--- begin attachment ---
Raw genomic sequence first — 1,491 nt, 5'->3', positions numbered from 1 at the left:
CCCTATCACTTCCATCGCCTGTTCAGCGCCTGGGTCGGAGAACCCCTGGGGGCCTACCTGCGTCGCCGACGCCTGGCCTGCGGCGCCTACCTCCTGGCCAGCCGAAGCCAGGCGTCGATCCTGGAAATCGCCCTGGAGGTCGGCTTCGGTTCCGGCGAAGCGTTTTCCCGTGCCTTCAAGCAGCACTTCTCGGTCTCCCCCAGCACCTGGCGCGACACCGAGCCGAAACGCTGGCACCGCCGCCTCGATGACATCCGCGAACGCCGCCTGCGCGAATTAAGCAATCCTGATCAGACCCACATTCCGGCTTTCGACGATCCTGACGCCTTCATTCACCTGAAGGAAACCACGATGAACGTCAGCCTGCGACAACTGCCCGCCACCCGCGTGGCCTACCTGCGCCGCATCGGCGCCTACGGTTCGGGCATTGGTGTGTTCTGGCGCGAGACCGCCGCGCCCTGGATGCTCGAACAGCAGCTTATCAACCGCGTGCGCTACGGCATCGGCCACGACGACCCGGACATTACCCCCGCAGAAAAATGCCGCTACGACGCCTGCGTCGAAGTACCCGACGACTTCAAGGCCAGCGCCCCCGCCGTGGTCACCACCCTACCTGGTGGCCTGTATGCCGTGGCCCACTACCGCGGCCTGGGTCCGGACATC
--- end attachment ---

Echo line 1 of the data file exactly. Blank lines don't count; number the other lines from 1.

Raw genomic sequence first — 1,491 nt, 5'->3', positions numbered from 1 at the left: